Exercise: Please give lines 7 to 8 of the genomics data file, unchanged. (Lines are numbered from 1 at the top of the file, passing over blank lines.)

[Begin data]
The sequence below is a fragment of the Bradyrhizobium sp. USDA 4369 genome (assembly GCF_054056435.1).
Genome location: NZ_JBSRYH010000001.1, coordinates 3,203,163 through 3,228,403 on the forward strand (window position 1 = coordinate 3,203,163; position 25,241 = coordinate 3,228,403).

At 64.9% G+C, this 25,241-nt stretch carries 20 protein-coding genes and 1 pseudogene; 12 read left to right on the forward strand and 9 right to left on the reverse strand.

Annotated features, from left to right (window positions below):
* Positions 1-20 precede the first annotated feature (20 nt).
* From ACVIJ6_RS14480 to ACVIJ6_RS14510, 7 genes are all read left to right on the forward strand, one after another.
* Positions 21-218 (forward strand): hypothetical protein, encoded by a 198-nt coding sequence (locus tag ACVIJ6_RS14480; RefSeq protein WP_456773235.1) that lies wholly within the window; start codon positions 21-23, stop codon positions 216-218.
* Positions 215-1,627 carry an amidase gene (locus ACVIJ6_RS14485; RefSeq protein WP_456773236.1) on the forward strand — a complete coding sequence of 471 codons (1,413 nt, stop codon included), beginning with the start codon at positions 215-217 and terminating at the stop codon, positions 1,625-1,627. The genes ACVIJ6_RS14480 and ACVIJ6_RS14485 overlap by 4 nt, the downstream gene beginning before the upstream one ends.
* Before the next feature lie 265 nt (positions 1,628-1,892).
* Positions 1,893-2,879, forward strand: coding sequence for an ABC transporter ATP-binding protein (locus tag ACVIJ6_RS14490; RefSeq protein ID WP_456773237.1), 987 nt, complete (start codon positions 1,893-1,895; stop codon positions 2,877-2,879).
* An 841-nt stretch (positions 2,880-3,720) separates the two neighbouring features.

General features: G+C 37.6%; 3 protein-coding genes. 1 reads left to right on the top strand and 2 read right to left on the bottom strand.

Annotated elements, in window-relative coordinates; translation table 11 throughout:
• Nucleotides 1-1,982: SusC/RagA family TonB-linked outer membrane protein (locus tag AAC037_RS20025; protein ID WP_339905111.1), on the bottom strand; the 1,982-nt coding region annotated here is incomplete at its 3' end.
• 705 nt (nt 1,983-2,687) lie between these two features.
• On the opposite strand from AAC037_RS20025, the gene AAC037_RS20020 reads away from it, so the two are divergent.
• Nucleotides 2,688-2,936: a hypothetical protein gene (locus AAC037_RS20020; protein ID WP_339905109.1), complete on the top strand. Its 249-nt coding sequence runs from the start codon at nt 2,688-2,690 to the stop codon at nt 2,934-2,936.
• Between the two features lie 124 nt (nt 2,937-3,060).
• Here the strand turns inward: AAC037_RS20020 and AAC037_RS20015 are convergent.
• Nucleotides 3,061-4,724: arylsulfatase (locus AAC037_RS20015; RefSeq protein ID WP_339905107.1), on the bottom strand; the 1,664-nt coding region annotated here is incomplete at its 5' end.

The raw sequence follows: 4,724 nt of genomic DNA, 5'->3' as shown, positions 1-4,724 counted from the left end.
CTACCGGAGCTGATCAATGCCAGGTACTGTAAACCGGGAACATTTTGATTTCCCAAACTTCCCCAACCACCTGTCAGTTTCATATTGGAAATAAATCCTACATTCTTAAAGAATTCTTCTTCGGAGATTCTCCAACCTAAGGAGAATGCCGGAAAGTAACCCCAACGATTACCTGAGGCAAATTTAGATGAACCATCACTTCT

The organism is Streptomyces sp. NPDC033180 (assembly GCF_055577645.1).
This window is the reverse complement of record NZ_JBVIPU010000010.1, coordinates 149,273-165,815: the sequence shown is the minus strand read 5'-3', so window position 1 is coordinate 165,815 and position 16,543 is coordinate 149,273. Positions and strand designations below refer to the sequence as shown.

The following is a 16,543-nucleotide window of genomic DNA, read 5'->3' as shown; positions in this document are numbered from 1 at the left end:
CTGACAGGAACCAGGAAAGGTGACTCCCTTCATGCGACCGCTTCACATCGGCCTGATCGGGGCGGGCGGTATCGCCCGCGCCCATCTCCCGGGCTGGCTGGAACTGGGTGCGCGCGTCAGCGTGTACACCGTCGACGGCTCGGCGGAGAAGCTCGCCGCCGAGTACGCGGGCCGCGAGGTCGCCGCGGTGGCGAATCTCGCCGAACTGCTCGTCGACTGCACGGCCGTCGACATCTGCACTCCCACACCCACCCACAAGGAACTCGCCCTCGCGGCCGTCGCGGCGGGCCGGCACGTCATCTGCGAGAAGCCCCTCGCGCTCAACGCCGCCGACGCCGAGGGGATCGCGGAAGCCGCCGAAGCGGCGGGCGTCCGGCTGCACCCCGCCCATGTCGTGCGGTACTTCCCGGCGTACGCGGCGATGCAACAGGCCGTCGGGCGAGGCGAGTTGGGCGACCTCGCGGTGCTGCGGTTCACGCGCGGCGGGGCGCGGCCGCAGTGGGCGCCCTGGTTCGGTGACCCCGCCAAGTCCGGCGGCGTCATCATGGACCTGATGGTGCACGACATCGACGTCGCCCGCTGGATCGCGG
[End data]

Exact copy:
* Positions 21-218 (forward strand): hypothetical protein, encoded by a 198-nt coding sequence (locus tag ACVIJ6_RS14480; RefSeq protein WP_456773235.1) that lies wholly within the window; start codon positions 21-23, stop codon positions 216-218.
* Positions 215-1,627 carry an amidase gene (locus ACVIJ6_RS14485; RefSeq protein WP_456773236.1) on the forward strand — a complete coding sequence of 471 codons (1,413 nt, stop codon included), beginning with the start codon at positions 215-217 and terminating at the stop codon, positions 1,625-1,627. The genes ACVIJ6_RS14480 and ACVIJ6_RS14485 overlap by 4 nt, the downstream gene beginning before the upstream one ends.